US Home Prices Fall in 3Q says FHFA

US home prices fell in the third quarter of 2010 according to the Federal Housing Finance Agency’s (FHFA) seasonally adjusted purchase-only house price index (HPI).

The HPI, calculated using home sales price information from Fannie Mae- and Freddie Mac-acquired mortgages, was 1.6 percent lower on both a seasonally adjusted and unadjusted basis in the third quarter than in the second quarter of 2010. Over the past year, seasonally adjusted prices fell 3.2 percent from the third quarter of 2009 to the third quarter of 2010. The quarterly report analyzing housing price appreciation trends was released today by FHFA.

FHFA’s seasonally adjusted monthly index for September was down 0.7 percent from its August value. The monthly increase for the July-to-August period was revised from an initial estimate of +0.4 percent to 0.0 percent (flat prices).


While the national, purchase-only house price index fell 3.2 percent from the third quarter of 2009 to the third quarter of 2010, prices of other goods and services rose 2.0 percent over the same period. Accordingly, the inflation-adjusted price of homes fell approximately 5.1 percent over the latest year.

FHFA’s all-transactions house price index, which includes data from mortgages used for both home purchases and refinancing, rose over the latest quarter. The index increased 1.1 percent in the latest quarter, although it is down 1.2 percent over the four-quarter period.

According to the report, census divisions in New England and the Mountain Division experienced the most significant price movements in the latest quarter, with prices rising 0.9 percent and and falling 4.0 percent respectively.


To view the full report, see here.

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  • Like so many cases, consumers are right to question if the bottom for home prices has been reached.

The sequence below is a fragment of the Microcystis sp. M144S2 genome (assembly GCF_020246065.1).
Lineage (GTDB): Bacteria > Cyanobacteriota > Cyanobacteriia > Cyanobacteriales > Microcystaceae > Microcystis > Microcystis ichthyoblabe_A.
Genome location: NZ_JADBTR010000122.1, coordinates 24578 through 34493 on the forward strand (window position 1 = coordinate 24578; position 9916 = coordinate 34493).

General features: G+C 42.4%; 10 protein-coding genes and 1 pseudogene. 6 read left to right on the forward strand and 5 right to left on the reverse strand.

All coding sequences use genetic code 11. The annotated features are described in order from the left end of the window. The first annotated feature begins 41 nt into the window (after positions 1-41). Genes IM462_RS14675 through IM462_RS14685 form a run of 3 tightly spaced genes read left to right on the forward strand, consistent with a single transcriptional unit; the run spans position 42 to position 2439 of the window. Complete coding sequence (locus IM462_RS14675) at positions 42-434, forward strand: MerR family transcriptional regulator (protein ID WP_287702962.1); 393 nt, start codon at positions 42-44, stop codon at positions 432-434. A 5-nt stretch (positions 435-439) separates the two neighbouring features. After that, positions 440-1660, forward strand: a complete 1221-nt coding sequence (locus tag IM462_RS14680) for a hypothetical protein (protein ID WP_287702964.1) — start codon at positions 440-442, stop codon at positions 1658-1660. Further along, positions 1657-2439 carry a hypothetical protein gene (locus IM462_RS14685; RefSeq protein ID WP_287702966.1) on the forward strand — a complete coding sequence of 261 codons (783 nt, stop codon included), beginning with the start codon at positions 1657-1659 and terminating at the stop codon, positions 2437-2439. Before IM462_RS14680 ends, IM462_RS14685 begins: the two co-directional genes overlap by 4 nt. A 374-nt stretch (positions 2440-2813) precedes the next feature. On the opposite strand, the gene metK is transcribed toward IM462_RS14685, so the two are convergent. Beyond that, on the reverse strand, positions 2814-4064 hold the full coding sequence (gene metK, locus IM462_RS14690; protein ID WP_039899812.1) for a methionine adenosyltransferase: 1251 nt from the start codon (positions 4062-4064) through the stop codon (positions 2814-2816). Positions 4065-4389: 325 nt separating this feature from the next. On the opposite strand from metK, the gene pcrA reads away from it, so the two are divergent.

Today CNBC discussed the unemployment problem with David Stockman. During the Carter years he served as a Representative in the House and during the early Reagan years he was the OMB Director. He was part of the economic team which successfully worked to reduce the outrageous interest rates the country faced in the late seventies and very early eighties.

    The employment and unemployment picture is ugly. Now there is a trend that unemployment among government workers is even on the rise (of course the new CFPB will help change that picture once it gets off the ground). Without a strong employment base, it is difficult to ignore a possible new dip in home values.

    Looking at other economic trends which have a direct correlation to employment, the picture right now is not bright. Yes, there are some signs in the housing industry that things could get better in that sector but the employment outlook seems to douse out those sparks of hope with buckets of ice water.

    The picture in world markets does not boost hopes or confidence. A segment was devoted to Hedge Funds which emphasize a Doomsday Strategy with some discussion about the book titled Black Swan and also an ELVIS fund. No one is saying this is the end but it seems as if they are warning that things will get worse before getting better. It reminds one of the Carter years.

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